Thanks to e amato for forwarding this via Facebook: Dear Family, Friends and Community:   On Saturday, June 2nd, Brenda Petrakos’ nephew, Max, was killed in a car accident.  The car he was traveling in with his mother and brother was hit by a drunk driver.  His mother and brother are in the hospital.  Max was 13 years old.   As many of you know, Brenda’s role in Max’s life went well beyond that of Aunt. This is a devastating time for her and her family.   Max was beloved.  He was insightful, smart, irreverent, creative – much like his Aunt.  He had a sweet spirit, a curious mind, and a perhaps odd addiction to Scrubs and Sanford and Son.   As a community, we have come together before to buoy those who need it, and steer people away from rough shores.  We are asking if we can do that again.   The family needs your prayers and support at this time.  They are also in need of financial assistance.   A funeral for Max may cost up to $10,000.  This is a burden that the family cannot bear.   We are asking for donations to raise the money so that Max may have a funeral.  He deserves one.  We must also raise this money as quickly as we can, and have set a goal of June 15th.   Donations may be made via PayPal  ( to  For those who prefer to write a check, or drop off cash, you may do so to:   Brenda Petrakos 1055 Lincoln Blvd., #2 Santa Monica, CA 90403   For more information, or questions, please feel free to contact me, or Marie Lecrivain:   E. Amato   Marie Lecrivain   We will do our best to post information about the funeral, and the fund.  We hope that you will help to share this message, as well as any future information about services for Max, with the community.  Those of you with venues, if you would be kind enough to either read an announcement and share the information, or post this to your lists, it would be much appreciated.   On behalf of the family, thank you so very much for your compassion.     Max's last performance at Downbeat 720 Youth Open Mic: Downbeat 720 on FB: Max's FB page:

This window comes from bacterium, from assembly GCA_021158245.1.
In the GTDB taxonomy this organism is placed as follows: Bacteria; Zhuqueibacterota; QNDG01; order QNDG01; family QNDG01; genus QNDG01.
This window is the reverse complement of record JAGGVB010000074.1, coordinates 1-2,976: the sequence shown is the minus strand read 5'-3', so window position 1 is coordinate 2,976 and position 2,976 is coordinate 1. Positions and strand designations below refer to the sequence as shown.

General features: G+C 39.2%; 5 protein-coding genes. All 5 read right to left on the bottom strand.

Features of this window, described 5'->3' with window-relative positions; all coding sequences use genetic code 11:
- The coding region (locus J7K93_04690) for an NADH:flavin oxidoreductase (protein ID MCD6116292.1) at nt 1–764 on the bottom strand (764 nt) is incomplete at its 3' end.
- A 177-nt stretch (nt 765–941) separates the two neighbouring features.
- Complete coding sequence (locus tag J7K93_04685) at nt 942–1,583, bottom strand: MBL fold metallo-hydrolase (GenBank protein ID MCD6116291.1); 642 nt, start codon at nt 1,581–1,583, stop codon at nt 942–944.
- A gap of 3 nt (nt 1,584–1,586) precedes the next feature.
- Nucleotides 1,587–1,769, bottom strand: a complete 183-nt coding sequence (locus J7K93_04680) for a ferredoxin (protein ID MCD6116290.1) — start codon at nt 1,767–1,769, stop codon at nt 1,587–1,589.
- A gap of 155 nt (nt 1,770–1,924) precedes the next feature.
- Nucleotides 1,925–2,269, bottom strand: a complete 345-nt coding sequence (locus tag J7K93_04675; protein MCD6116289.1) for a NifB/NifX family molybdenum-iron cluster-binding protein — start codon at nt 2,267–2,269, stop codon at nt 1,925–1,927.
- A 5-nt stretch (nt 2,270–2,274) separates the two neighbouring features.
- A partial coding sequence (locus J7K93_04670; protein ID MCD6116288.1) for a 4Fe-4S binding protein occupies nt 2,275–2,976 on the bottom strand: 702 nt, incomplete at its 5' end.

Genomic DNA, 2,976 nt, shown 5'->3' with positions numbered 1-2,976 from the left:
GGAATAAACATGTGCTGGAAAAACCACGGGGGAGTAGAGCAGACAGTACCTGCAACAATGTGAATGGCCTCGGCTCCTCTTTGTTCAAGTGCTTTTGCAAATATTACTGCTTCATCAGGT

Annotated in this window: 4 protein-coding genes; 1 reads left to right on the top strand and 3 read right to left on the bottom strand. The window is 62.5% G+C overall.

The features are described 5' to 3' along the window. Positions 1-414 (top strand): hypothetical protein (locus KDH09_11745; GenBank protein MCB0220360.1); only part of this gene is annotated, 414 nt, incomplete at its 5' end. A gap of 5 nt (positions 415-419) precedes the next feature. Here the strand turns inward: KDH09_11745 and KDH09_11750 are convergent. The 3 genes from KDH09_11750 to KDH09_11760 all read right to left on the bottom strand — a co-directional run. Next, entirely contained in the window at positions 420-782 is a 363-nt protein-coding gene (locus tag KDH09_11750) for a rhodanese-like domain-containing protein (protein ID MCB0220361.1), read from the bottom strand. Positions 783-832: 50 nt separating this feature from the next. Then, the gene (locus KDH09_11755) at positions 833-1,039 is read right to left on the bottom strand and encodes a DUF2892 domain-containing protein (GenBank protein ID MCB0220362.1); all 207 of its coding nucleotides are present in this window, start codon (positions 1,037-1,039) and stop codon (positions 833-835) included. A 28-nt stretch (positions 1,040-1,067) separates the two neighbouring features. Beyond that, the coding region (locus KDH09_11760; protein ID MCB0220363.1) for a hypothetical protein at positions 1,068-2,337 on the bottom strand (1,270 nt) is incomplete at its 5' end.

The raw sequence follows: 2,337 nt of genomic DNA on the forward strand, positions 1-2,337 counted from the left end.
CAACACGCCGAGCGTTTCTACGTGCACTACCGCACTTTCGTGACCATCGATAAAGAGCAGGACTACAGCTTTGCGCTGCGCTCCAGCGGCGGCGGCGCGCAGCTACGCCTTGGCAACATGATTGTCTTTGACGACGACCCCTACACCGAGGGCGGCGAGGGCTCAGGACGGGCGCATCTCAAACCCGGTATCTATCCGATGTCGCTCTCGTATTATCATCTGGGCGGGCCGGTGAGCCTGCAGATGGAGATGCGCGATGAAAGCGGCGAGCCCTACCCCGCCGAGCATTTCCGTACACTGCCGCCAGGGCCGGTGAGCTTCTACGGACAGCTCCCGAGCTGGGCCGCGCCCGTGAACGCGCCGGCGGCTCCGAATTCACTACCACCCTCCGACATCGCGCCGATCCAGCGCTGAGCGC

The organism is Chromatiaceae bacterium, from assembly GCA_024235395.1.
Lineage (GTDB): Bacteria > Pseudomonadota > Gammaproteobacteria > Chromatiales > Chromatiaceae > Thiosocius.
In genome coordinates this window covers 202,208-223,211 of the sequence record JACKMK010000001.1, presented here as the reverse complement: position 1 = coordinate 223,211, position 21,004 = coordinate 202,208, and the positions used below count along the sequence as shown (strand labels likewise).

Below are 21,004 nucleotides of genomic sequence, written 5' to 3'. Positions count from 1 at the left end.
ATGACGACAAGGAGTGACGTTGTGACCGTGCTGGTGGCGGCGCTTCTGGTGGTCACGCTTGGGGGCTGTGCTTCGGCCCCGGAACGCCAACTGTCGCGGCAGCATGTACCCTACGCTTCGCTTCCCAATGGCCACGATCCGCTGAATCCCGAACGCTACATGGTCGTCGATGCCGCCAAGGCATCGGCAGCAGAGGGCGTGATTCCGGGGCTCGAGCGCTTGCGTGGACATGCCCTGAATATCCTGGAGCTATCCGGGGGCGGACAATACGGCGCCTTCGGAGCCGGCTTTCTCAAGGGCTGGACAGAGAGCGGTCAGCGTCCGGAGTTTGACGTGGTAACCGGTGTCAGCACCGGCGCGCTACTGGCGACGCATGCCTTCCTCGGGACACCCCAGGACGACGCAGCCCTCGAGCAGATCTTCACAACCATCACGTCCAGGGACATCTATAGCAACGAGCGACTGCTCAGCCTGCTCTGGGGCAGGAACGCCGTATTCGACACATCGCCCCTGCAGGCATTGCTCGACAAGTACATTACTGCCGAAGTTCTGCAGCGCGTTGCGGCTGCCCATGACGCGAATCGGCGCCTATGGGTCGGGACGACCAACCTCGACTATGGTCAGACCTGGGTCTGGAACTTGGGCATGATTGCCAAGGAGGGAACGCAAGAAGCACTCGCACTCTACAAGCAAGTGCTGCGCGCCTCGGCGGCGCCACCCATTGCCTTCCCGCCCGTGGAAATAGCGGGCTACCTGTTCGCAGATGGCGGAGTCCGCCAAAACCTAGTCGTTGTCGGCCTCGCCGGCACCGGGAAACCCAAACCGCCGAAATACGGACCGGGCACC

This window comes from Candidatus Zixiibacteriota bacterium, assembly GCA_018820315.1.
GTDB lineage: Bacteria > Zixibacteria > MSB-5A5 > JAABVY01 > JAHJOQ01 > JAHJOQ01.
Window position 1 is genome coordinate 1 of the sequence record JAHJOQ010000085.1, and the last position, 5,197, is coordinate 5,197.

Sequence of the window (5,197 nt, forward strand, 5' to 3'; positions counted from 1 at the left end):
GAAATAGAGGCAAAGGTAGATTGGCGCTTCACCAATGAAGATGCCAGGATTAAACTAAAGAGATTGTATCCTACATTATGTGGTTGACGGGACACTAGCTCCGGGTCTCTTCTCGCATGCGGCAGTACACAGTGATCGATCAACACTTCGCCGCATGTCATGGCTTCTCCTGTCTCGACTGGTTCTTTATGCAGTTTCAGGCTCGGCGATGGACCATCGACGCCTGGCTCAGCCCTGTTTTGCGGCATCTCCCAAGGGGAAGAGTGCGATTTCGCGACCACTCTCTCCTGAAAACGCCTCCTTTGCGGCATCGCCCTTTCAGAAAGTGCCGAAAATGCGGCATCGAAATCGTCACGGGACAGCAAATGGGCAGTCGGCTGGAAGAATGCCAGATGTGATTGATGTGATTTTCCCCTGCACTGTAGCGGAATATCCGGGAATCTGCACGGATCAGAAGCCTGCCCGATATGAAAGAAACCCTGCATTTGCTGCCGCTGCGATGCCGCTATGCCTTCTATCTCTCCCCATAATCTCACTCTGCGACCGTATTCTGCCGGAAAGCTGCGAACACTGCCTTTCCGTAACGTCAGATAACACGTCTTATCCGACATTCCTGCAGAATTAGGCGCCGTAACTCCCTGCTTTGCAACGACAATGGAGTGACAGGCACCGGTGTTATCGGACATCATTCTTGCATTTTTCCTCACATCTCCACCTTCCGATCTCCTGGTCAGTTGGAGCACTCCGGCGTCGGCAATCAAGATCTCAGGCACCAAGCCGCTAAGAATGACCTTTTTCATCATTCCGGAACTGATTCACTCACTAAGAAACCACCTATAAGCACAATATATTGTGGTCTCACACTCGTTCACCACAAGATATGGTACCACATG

Friday, June 1, 2012

Deadhead misbehavior at L.A. Coliseum June 1, 1991.

Haven't written about this until now, twenty-one years later.

Saturday, June 1, 1991, was a beautiful sunny day in Downtown Los Angeles.

I bought a walk-up ticket for $25.00 to sit in the upper rows of the Los Angeles Coliseum to see The Grateful Dead (for what was to be the first of three Dead shows for me).

The opening act on that tour was South African musician Johnny Clegg and his then-band Savuka.

After an interval, the Dead came out by mid-afternoon.

The late, legendary-and-controversial Bay Area-based promoter Bill Graham took center stage to warn the audience that no one was to leave their seats and go down to the field.  In retrospect, this seemed a bit unusual since I remember at least field seating for the previous Coliseum shows I attended (the 1988 Amnesty International concert and the 1989 Who reunion tour also known as "The Who On Ice").  But that's what Graham said--and apparently what the Coliseum wanted.

But certain Deadheads in the crowd seemed to think Graham denied them a Divine Right.  So about a song or two into the Dead's first set, a lot of people ran down the aisles onto the field.  I saw a security guard trying to hold people back and he was knocked backwards from the first-row entrance by the force of the crowd.

I watched all of this from the opposite stands--as I heard an audience member near me say under his breath that Bill can't make the audience stay seated because it was a GRATEFUL DEAD show and the crowd should do what it wants to do.

Being a relatively young man of thirty-one, I quickly focused on the show and put aside the stupid behavior of asinine, ferociously selfish people who thought they were Misunderstood Heroes rather than genuine rebels of the recent Occupy Wall Street//Egypt/Syria movements.

And, in the end, I'm wondering if the Deadheads realized they handed a victory to the Man.

The Grateful Dead never again played a show at the Los Angeles Coliseum in their four remaining years before the death of Jerry Garcia.

UPDATE 6/2: Here's streaming audio of the concert, plus comments from those who were there relating to the Incident discussed in the post.